Red Stake, Yellow Stake: Water Hazard Options

Red and Yellow Stakes, Water Hazard Rules
It seems simple, but do you really know all of your options for water hazards? Learn what the differences are between red and yellow stakes and how you can use them to your advantage.

Red stake, yellow stake. What’s the difference?

Two extra options actually.

For many weekend golfers hitting the ball into the water, the answer may be simple. Grab another ball, drop it near the water, hit it, and continue your round. But how many actually know the differences in water hazards and all of your options depending on the color of the stake?

Simply put, a yellow hazard is a “regular” water hazard and you have two options to play. A red hazard is a “lateral” water hazard and comes with four options to play your ball.

Regular Water Hazard (Yellow)

  1. Play again from the previous spot.
  2. Drop the ball behind the hazard, in a straight line provided the spot at which their ball last crossed the hazard remains directly between the dropping point and the hole.

Lateral Water Hazard (Red)

  1. Option 1 from above – Play your ball from the previous spot
  2. Option 2 from above – Drop the ball behind the hazard in straight line from path of ball.
  3. Drop the ball two club lengths from the ball’s entry point to the hazard, not nearer the hole.
  4. Drop the ball two club lengths from the opposite side of the hazard and no closer to the hole.

Lastly, the course or tournament may designate a drop zone on a case-by-case basis. Think No. 17 at TPC Sawgrass. The 137-yard hole island green includes a drop zone to the left of the tee area that’s about 60 yards from the green.

Here’s the official Rule 26 explanation from the USGA below:
26-1. Relief for Ball in Water Hazard

It is a question of fact whether a ball that has not been found after having been struck toward a water hazard is in the hazard. In the absence of knowledge or virtual certainty that a ball struck toward a water hazard, but not found, is in the hazard, the player must proceed under Rule 27-1.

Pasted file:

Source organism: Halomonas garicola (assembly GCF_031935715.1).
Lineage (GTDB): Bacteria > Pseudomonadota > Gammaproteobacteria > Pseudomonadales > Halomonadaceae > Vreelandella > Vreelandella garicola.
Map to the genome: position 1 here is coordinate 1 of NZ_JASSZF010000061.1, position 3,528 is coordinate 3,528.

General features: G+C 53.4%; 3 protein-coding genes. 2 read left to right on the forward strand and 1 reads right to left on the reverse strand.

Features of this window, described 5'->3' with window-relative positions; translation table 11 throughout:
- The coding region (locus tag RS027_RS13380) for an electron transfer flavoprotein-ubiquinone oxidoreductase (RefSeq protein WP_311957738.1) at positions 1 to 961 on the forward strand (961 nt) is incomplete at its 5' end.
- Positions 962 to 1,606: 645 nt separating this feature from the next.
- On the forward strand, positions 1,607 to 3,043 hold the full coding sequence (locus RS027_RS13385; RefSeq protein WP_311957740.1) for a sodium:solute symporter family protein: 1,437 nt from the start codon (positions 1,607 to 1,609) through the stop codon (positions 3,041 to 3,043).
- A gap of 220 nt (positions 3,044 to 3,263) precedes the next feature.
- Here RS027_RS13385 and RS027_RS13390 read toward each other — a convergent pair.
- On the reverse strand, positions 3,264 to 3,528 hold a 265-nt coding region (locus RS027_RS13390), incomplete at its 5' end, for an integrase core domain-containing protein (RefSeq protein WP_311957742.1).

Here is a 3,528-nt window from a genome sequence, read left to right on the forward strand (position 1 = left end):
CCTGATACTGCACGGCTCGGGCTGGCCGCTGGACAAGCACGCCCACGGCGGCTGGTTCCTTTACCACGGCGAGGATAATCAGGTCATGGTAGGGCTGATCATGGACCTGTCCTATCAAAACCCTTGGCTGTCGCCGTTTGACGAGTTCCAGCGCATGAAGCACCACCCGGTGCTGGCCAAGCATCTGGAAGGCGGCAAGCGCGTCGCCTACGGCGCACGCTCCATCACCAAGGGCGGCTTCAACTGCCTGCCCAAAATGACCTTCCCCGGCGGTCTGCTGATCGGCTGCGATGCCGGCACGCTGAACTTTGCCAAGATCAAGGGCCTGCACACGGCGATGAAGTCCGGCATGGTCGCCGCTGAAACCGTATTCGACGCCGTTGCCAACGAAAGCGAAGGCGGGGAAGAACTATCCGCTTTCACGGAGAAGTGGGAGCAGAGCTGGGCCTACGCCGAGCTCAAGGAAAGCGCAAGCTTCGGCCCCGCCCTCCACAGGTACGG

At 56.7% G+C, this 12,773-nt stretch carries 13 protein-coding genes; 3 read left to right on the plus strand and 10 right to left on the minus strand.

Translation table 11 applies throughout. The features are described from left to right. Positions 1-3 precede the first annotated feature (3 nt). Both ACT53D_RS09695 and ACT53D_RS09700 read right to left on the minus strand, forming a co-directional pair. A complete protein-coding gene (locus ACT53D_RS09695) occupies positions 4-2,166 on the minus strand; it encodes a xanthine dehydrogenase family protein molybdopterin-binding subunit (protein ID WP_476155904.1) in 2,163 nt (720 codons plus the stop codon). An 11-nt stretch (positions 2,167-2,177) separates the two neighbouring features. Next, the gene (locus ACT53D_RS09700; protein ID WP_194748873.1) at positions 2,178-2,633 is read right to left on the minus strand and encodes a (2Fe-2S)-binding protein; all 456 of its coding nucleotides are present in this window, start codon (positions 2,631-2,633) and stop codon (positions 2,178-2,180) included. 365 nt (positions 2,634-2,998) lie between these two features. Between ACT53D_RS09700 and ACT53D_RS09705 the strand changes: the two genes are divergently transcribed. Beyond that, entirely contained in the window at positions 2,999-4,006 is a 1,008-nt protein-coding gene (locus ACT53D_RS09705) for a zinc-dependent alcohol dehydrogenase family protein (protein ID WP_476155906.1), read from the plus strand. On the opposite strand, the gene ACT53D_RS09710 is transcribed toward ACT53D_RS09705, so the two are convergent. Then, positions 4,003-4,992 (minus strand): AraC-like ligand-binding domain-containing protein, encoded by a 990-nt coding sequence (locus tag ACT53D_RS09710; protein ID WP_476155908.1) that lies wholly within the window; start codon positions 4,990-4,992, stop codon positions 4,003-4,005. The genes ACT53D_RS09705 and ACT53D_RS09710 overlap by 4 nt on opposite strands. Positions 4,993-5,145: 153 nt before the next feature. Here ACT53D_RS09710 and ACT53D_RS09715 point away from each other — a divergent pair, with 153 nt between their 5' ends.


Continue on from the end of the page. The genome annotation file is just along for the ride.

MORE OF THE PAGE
If a ball is found in a water hazard or if it is known or virtually certain that a ball that has not been found is in the water hazard (whether the ball lies in water or not), the player may under penalty of one stroke:

a. Proceed under the stroke and distance provision of Rule 27-1 by playing a ball as nearly as possible at the spot from which the original ball was last played (see Rule 20-5); or

b. Drop a ball behind the water hazard, keeping the point at which the original ball last crossed the margin of the water hazard directly between the hole and the spot on which the ball is dropped, with no limit to how far behind the water hazard the ball may be dropped; or

c. As additional options available only if the ball last crossed the margin of a lateral water hazard, drop a ball outside the water hazard within two club-lengths of and not nearer the hole than (i) the point where the original ball last crossed the margin of the water hazard or (ii) a point on the opposite margin of the water hazard equidistant from the hole.

Note Rule 26-1 concerns dropping your ball after it lands in a water hazard. Rule 26-2 addresses playing the ball from the hazard as it lies. Here’s more from the USGA on Rule 26.

So now you know the rules and can now be informed when making a decision the next time you splash a ball into the water. Or at the very least, you can annoy inform your playing partner(s). Here’s hoping you just execute your next shot better than Jordan Spieth did at the 2016 Masters. Sorry Jordan, we’ve all been there.

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